Monday, 23 July 2007

Borage and terns

Just off the A20 at Hougham there's a field of a spectacular blue crop, or maybe a serious weed problem. Eventually my curiosity got the better of me, and I had to stop to see what it is - and it turned out to be borage.

One mystery therefore gave way to another - why would the farmer want to grow so much of a crop which (while I know it's a medicinal herb, being called officinalis) has no commercial use that I know of.

The net comes to the rescue as always, and it transpires that borage is a high value crop grown to produce starflower oil for health food supplements and skincare products. As it needs plenty of bees to polinate it, special beehives are often brought in to do the work, resulting in an individually-flavoured honey - I'll look out for it!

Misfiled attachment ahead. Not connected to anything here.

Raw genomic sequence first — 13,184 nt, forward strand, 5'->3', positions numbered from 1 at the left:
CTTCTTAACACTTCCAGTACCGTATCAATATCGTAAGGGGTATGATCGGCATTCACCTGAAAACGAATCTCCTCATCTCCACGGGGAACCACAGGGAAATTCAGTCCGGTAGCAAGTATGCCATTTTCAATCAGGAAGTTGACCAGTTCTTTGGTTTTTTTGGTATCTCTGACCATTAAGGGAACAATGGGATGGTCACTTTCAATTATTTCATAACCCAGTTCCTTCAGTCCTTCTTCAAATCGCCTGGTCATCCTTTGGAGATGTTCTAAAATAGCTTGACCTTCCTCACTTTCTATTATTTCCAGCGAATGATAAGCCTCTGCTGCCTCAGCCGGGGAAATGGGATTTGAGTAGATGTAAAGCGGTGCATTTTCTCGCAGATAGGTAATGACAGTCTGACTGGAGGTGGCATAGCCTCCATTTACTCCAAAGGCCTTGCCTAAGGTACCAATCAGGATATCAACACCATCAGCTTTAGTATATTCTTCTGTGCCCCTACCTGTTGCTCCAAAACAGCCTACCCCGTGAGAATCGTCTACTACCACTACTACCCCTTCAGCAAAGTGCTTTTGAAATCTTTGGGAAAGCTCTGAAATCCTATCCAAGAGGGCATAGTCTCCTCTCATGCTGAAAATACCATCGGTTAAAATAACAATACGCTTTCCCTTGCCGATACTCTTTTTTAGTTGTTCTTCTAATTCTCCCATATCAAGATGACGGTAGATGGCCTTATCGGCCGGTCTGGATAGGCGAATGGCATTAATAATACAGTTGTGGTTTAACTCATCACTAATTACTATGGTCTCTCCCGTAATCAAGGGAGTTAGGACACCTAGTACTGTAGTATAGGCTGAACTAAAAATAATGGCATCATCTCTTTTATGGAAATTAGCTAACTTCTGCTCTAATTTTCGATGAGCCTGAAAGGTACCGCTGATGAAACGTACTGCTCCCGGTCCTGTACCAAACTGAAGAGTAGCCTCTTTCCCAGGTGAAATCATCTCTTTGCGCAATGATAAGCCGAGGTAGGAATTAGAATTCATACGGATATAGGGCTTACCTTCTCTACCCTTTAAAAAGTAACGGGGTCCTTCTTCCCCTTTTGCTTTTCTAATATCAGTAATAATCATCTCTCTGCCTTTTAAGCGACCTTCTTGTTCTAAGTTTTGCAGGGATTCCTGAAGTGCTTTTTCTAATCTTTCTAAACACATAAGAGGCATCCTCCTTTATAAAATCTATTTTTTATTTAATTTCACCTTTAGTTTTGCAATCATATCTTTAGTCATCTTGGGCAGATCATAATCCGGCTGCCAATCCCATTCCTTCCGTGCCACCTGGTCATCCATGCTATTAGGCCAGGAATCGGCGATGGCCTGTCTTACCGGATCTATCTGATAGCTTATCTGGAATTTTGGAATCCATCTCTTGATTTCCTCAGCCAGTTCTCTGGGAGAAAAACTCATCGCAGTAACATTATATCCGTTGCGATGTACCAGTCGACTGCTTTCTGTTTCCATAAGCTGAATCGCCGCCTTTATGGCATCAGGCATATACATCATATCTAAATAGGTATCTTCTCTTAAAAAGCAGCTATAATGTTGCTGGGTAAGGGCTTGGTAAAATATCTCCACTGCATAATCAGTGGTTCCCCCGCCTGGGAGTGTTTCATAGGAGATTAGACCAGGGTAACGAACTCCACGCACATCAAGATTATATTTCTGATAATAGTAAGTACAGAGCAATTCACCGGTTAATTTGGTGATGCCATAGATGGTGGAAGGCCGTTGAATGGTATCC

The leaves taste of cucumber and are used in salads, and can also be a pleasant addition to a jug of Pimms.

On another matter, the coast is resounding to the harsh calls of the Sandwich terns, which are starting to leave their nesting sites (like Rye Harbour) to fish over a wider area. Their 'kerrick's
can be heard surprisingly far inland if the wind is in the right direction. They often provide a marvellous sight off Kingsdown, diving into the sea after fish.

1 comment:

Tony Morris said...

Nice sarnie, I suppose they come from along the coast and not from over the straits, there are big colonies near Calais.